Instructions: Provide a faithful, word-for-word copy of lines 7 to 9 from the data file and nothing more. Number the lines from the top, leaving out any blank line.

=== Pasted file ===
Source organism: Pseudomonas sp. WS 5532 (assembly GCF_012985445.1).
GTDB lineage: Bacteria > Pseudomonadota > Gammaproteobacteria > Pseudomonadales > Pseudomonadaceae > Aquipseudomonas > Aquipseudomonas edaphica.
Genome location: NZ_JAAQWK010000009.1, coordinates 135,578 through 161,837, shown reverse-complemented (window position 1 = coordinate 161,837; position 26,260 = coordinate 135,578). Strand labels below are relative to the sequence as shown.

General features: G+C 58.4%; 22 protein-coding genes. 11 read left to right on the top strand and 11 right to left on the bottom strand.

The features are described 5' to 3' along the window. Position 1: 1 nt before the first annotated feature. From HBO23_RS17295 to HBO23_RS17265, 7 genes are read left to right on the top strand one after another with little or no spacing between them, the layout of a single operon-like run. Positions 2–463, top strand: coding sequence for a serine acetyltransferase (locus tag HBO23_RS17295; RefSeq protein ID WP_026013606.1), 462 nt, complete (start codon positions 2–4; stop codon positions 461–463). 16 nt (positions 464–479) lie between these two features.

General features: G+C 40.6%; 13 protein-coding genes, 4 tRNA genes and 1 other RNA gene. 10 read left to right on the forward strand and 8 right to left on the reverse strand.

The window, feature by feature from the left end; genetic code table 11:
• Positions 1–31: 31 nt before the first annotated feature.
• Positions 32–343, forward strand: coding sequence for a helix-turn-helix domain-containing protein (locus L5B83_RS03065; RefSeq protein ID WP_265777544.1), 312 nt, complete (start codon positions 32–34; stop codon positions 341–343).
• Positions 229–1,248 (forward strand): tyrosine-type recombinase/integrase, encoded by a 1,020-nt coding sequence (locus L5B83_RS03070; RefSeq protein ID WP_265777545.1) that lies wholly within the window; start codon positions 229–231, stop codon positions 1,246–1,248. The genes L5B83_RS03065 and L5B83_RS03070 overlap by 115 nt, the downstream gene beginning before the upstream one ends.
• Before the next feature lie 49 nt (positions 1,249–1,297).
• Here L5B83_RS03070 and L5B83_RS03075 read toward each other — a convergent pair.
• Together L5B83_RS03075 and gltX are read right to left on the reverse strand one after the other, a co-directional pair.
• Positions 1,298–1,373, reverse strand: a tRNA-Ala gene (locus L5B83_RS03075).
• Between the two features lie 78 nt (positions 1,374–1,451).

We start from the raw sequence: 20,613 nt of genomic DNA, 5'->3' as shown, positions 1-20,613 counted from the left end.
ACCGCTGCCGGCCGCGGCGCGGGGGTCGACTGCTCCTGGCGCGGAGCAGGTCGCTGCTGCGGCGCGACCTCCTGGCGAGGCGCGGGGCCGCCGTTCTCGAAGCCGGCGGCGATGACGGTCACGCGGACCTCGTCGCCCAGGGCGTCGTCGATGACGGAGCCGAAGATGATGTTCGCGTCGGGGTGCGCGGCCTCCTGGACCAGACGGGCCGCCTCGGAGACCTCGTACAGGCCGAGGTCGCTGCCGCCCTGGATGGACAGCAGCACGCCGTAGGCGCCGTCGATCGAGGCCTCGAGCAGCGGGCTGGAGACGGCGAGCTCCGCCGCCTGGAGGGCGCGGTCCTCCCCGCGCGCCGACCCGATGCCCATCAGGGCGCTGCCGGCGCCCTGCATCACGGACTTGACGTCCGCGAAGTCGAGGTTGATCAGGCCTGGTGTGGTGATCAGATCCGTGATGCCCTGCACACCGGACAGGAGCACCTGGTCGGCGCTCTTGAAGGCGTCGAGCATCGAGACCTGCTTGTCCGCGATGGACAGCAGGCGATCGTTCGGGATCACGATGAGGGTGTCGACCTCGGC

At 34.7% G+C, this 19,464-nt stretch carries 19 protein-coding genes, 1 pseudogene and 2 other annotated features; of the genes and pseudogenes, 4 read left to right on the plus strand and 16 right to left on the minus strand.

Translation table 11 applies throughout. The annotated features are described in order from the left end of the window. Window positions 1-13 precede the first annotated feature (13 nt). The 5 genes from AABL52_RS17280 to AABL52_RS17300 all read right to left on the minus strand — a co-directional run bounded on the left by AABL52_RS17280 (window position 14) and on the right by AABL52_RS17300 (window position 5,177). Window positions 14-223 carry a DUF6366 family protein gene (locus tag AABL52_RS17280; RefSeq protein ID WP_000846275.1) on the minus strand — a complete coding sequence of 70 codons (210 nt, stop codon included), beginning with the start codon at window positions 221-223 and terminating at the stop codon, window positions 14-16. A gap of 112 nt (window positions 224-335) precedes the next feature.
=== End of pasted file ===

The window, feature by feature from the left end; genetic code table 11:
• Positions 1–31: 31 nt before the first annotated feature.
• Positions 32–343, forward strand: coding sequence for a helix-turn-helix domain-containing protein (locus L5B83_RS03065; RefSeq protein ID WP_265777544.1), 312 nt, complete (start codon positions 32–34; stop codon positions 341–343).